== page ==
The Sewing Report: Making Bias Tape

clovertapemaker

Clover Bias Tape Maker

Who’da thunk it would be this fun making bias tape? Please note that I bought the Clover Bias Tape Maker on my own and they don’t even know that I have their product, let alone that I liked it.

I don’t remember if I read about the giz-watchy in Threads Magazine or if I just saw it at one of my favorite fabric stores, but I finally bought the one that makes 1/2-inch bias tape. I was tempted to go nuts and buy all the different sizes, but for once prudence won out, and I bought the one to try first.

Which is kind of interesting, because the purchase coincided with a slight problem I was having that has absolutely nothing to do with bias tape. While playing around, looking for sites that showed how to make clothing from the 1920s, I stumbled onto DressmakingResearch.com, and specifically, a page showing instructions from 1924 on how to drape a dress. Now, for those of you who don’t know, most clothes are made from paper patterns that you use to cut out the individual pieces of a dress or pair of pants, then sew together. One of the ways designers use to get that pattern is they drape fabric on a person or dressmaker’s dummy, then cut away what they don’t want. This is called draping. And I’m just crazy enough to want to try it.

Well, I have a perfectly good length of mystery fiber fabric that I’d bought at Michael Levine’s Loft, located spang in the middle of the Los Angeles Garment District. The Loft, itself, is worthy of a whole post on its own, but what they sell there are the end pieces of bolts that the local manufacturers can’t use – and they sell it for $2.50 a pound. So I’d gotten this lovely cotton and something lavender fabric with a nifty design woven in and I thought it would be perfect for my draping experiment, especially since I’d gotten it for dirt cheap.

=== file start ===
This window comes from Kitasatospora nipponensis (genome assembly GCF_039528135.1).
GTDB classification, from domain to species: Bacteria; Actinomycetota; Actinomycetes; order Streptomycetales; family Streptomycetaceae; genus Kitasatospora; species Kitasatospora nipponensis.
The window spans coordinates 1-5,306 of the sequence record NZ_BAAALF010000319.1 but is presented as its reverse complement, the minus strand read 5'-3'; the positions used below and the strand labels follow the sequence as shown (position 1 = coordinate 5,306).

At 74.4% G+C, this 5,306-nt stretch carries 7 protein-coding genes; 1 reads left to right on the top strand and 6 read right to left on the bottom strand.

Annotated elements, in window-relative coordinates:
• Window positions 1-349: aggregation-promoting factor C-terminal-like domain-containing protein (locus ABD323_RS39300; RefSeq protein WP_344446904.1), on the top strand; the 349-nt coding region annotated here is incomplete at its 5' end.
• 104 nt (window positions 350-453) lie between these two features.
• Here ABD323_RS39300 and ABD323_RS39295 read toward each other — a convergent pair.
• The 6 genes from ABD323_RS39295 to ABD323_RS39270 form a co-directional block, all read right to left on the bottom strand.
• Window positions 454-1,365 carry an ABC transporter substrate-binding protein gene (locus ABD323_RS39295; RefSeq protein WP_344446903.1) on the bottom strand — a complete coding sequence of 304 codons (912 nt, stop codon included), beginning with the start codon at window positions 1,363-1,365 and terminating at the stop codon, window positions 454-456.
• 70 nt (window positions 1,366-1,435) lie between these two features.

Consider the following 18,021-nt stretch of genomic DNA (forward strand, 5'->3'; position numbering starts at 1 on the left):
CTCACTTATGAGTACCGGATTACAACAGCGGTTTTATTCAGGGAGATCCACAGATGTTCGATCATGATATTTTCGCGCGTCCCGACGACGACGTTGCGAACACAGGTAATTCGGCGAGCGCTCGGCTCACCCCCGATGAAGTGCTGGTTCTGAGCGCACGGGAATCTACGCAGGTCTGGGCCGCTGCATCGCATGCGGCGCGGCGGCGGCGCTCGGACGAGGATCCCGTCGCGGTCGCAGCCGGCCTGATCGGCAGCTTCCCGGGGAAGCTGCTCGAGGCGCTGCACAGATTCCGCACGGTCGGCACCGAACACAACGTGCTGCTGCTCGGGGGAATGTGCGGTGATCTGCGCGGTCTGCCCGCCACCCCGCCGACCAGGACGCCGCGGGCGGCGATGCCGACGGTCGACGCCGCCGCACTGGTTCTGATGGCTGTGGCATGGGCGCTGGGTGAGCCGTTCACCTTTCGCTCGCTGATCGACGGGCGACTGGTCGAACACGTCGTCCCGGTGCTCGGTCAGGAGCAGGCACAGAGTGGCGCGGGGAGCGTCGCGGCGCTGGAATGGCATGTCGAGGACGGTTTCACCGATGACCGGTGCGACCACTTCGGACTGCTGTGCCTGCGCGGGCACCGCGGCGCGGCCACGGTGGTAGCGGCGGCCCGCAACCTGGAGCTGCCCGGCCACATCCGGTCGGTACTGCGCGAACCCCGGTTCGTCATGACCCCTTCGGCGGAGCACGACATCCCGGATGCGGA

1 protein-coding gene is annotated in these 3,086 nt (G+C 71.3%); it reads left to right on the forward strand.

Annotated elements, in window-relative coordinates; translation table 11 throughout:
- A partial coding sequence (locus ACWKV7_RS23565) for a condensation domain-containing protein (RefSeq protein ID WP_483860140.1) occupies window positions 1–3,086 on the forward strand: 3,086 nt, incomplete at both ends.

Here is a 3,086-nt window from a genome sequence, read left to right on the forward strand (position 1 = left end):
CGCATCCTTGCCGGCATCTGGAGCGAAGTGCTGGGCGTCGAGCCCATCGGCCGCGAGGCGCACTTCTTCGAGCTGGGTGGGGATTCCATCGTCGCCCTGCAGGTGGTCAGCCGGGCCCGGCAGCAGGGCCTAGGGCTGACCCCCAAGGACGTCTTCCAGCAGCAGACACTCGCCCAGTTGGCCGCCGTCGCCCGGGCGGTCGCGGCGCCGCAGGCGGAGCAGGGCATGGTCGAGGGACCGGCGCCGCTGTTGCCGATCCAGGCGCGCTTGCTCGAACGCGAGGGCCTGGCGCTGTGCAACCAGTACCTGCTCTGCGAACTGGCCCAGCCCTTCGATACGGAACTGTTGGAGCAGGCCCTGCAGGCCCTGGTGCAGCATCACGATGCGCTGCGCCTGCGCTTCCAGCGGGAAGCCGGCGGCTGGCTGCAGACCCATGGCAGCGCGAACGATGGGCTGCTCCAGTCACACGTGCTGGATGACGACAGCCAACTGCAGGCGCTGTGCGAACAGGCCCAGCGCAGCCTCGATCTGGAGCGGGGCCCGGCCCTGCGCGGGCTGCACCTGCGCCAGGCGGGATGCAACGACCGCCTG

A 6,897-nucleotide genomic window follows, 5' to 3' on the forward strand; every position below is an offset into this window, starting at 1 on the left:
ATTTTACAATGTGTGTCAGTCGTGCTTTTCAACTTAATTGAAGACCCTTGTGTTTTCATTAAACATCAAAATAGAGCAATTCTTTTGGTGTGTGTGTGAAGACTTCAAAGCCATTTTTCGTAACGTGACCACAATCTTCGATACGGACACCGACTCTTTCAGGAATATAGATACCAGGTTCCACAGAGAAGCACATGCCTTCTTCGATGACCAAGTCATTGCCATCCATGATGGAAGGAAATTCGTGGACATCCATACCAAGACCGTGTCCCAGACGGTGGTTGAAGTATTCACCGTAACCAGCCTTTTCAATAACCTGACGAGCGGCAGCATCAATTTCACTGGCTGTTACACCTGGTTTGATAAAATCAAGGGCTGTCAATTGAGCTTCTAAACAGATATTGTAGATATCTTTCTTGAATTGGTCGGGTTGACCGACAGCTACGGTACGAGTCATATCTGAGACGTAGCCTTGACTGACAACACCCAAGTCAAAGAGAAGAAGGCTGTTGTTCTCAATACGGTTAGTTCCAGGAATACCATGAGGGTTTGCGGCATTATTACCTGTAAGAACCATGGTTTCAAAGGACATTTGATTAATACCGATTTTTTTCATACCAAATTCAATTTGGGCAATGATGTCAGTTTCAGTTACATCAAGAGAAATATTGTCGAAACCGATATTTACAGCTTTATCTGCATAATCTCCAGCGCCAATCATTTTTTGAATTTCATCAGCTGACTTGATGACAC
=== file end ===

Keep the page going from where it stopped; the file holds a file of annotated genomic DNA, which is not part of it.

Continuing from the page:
The instruction call out several yards of ribbon, but I couldn’t find one that worked well with the fabric – and I have several pieces of purple and mauve ribbons to prove it. So I’m trying to figure out what to do and at the same time, was wondering what to use to test out my bias tape maker and bing, bing, bing! I can make bias tape from the fabric I want to drape with. So I did.

Bias1

Close up of the bias on a piece of fabric

The bias tape maker (giz-watchy) is only part of the process. You have to make the bias strips, first, which is actually pretty easy if you have a pre-made pattern piece – some outfits ask you to make your own bias binding. I have a couple patterns with the piece, but they’re buried somewhere in all my patterns. I found this tutorial from Dread Pirate Roberts (obviously a Princess Bride fan), which made things even easier. What you do is you layout a block on the fabric’s bias. Almost all fabric is woven with the threads crossing each other at 90-degree angles. So the straight grain is parallel to the length-wise threads, crosswise is parallel to the width-wise threads, and bias is the 45-degree angle that bisects those 90-degree intersections. You sew two ends of that bias block together, with the ends staggered, so that you can cut along the long edge of the tube you just made in an ongoing loop that will turn into yards of bias stripping.

Bias2Here’s the fun part. Once you’ve got your stripping made, you get your iron ready, and you poke your strip through the wide end of the bias tape maker, pull the fabric through the giz-watchy, which folds the long edges over, pressing it with the iron as you go. And then you have perfectly folded bias tape to attach to whatever you want. It’s not a lead-pipe cinch – I did have to fiddle with my first couple feet. The trick, I discovered, was keeping the iron as close to the nose of the giz-watchy as possible. The other trick was finding a way to spool my stripping so it didn’t get all tangled, as well as improvising a take-up reel for the finished tape.

So I now have all this tape I can use instead of ribbon on my dress. When I get around to draping it. Eventually. Really.

Anne Louise Bannon

One Comment

  1. Anne Louise, sewing, the way you are able to do it, is another world for me, but I certainly admire your industry and know that others like you will benefit from this post. Beth

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